The detachment of tumor cells from extracellular matrix and survival under anchorage-independence were recognized as the initial step of tumor metastasis. Previously we had demonstrated that anchorage-independence altered gene expressions and showed characteristics of cell invasiveness loss, enhanced chemosensitivity, and enhanced subcutaneous tumor formation. However, whether it affected histological phenotypes in tumor tissues remained unclear.

Melanoma metastases were generated in nude mice using adherent or suspended melanoma cells. Examination of melanoma metastases revealed histological features of extensive vascular structures in adherent cell-derived tumors, while not seen in suspended cell-derived tumors. Quantitative proteomic analysis at adherent, suspended, and re-attached melanoma cells suggested that aminopeptidase N was potentially downregulated upon cell suspension or reattachment. Downregulation of aminopeptidase N by gene-specific shRNAs showed reduced cell invasiveness and enhanced subcutaneous tumor formation that was consistent with previous observations. Experiments by suppression or overexpression of aminopeptidase N expression demonstrated that aminopeptidase N regulated syndecan-1 and integrin β4 expression through PKCδ pathway. Histological analysis at melanoma metastases further suggested that CD31+/aminopeptidase N+/syndecan-1+/integrin β4+ phenotypes were associated with vascular structures.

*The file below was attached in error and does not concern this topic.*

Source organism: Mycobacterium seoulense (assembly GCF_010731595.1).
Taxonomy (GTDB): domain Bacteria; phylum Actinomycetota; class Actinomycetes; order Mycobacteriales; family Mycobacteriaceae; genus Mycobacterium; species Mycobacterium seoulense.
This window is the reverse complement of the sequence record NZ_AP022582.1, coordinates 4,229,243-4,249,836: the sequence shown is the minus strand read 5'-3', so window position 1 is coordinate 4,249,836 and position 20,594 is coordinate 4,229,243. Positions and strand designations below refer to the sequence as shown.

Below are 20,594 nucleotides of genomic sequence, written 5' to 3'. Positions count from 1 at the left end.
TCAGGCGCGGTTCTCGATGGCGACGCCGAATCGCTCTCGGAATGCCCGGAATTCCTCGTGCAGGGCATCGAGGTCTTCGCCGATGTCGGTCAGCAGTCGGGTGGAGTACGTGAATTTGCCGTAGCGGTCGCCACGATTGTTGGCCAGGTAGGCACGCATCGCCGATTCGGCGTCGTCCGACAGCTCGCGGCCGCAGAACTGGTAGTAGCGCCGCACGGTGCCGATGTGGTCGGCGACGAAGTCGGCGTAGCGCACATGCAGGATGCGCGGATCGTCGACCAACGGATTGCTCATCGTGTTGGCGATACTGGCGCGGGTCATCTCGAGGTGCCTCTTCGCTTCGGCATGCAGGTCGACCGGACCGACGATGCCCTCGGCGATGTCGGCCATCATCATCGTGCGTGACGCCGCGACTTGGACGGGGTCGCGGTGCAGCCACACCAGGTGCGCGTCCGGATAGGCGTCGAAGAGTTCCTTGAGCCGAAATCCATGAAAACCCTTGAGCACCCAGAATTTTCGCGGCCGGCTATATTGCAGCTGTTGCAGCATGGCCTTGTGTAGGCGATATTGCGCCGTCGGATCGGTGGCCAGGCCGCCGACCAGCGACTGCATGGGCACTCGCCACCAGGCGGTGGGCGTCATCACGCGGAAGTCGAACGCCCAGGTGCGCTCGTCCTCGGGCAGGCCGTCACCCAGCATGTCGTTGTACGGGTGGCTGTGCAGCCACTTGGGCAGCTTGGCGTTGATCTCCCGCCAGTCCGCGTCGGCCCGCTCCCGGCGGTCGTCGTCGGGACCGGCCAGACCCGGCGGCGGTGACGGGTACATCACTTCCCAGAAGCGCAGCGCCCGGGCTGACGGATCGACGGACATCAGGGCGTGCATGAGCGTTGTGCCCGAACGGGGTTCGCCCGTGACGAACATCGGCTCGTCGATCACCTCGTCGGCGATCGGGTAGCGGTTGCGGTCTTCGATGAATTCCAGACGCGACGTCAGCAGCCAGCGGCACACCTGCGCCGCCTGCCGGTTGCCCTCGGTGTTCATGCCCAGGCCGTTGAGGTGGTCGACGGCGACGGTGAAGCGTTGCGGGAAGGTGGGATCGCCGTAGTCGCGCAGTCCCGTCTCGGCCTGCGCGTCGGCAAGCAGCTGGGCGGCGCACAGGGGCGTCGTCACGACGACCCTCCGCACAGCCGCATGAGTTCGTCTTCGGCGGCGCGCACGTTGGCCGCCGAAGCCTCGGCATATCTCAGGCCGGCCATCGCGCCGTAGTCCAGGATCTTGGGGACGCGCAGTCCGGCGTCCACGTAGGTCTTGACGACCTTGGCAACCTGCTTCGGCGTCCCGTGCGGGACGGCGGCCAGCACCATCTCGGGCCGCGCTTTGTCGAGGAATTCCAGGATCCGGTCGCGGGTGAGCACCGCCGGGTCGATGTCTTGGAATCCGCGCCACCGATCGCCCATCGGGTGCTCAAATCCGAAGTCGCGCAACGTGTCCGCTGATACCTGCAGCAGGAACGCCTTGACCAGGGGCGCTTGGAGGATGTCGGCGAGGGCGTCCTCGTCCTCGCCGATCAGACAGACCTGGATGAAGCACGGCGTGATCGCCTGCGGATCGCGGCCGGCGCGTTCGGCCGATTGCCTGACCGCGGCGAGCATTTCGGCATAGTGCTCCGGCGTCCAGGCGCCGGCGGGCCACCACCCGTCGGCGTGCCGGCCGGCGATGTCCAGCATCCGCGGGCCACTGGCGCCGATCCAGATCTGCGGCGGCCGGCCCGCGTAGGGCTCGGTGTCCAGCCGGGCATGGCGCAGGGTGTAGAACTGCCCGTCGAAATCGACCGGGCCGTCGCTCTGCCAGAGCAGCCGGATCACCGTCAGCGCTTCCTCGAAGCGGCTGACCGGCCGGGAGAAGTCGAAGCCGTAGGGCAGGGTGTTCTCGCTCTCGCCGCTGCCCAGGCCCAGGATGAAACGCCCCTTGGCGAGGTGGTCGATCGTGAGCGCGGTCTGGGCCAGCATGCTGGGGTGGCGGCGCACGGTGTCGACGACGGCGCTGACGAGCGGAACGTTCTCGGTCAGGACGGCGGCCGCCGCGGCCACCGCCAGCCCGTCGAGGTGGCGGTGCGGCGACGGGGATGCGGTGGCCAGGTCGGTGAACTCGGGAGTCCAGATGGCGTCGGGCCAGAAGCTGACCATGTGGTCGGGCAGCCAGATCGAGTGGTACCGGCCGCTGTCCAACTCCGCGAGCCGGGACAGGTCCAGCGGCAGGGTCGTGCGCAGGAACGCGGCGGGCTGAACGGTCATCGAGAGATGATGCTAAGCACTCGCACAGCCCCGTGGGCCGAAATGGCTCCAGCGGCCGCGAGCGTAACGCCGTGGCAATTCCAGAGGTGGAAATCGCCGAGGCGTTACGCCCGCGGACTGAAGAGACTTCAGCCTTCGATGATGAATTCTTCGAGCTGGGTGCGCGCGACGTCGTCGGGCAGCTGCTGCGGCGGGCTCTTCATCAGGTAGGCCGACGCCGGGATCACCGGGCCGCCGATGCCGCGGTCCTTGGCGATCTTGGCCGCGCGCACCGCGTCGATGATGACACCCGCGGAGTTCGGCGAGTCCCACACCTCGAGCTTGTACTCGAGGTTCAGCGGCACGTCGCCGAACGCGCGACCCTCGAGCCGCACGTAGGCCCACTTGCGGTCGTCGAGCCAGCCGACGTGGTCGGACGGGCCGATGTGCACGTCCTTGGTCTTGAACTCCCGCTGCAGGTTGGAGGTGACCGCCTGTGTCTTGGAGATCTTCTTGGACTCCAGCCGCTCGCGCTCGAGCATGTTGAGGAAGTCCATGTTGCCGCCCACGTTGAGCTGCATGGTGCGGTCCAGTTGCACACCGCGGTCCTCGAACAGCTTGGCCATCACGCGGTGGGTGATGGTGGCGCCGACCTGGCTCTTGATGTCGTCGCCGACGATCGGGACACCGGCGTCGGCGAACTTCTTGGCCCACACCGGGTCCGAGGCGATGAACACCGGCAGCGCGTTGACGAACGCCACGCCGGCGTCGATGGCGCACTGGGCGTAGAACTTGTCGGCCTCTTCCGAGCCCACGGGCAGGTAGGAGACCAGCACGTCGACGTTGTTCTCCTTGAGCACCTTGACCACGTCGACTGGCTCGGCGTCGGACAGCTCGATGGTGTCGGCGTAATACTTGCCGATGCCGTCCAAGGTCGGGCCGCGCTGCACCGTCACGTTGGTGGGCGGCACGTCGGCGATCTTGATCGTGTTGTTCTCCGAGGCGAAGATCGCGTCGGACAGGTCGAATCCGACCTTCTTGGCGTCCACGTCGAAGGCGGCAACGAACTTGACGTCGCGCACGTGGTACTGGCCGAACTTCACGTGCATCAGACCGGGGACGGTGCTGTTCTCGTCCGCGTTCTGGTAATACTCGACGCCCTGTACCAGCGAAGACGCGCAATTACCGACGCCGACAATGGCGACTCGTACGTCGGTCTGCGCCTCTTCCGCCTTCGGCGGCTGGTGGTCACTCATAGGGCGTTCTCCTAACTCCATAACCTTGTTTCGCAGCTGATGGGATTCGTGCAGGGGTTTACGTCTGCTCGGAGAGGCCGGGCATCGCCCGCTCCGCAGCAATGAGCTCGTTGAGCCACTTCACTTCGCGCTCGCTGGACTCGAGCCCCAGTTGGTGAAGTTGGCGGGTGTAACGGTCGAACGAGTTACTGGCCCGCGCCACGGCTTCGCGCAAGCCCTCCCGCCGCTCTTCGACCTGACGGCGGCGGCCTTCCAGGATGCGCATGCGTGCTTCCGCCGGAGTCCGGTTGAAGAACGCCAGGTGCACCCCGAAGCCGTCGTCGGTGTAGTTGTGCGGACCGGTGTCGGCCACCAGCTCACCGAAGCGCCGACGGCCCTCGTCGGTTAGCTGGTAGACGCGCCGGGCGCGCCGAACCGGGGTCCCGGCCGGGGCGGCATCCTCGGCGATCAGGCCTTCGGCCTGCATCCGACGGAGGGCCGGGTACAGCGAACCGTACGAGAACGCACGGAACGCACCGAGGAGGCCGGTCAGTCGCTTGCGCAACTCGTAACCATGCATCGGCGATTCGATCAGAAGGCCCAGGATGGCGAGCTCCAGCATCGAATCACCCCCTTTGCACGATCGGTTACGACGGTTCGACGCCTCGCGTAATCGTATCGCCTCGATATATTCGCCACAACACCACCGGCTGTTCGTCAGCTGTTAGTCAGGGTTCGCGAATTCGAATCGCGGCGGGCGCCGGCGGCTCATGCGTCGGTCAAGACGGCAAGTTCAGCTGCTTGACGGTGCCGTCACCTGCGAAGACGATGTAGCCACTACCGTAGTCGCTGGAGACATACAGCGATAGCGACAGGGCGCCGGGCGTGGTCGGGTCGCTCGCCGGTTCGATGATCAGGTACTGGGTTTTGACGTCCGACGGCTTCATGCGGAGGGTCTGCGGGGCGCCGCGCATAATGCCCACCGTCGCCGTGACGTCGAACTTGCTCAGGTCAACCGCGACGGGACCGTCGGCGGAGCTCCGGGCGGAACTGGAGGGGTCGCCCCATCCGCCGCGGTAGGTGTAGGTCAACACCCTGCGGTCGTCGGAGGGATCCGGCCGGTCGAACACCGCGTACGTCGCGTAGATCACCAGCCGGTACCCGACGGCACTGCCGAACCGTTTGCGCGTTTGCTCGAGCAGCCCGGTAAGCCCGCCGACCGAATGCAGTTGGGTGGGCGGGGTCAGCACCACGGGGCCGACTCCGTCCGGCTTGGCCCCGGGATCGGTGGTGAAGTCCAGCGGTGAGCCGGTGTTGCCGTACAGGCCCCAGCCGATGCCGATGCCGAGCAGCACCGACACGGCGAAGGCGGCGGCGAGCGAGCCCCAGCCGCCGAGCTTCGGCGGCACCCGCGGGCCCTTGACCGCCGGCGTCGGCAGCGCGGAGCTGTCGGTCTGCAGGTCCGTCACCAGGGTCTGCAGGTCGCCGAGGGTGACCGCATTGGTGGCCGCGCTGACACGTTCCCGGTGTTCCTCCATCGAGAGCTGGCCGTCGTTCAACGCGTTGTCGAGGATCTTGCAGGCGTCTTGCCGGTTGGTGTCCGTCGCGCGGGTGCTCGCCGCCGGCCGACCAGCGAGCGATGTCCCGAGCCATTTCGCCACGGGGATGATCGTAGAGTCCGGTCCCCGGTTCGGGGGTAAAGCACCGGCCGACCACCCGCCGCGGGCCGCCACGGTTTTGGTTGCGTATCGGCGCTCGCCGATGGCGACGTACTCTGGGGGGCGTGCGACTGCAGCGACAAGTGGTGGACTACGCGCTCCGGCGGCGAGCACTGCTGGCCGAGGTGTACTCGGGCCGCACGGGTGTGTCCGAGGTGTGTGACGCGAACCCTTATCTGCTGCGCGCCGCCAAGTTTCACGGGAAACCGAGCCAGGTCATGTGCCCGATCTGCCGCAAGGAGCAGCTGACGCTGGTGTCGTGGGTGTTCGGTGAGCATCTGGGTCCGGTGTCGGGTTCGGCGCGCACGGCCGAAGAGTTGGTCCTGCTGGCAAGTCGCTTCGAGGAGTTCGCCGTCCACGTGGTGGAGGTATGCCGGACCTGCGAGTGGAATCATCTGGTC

In summary, we suggested the expression axis of aminopeptidase N/syndecan-1/integrin β4 in melanoma cells was suppressed by detachment stress, which diminished vascular phenotypes of melanoma metastases.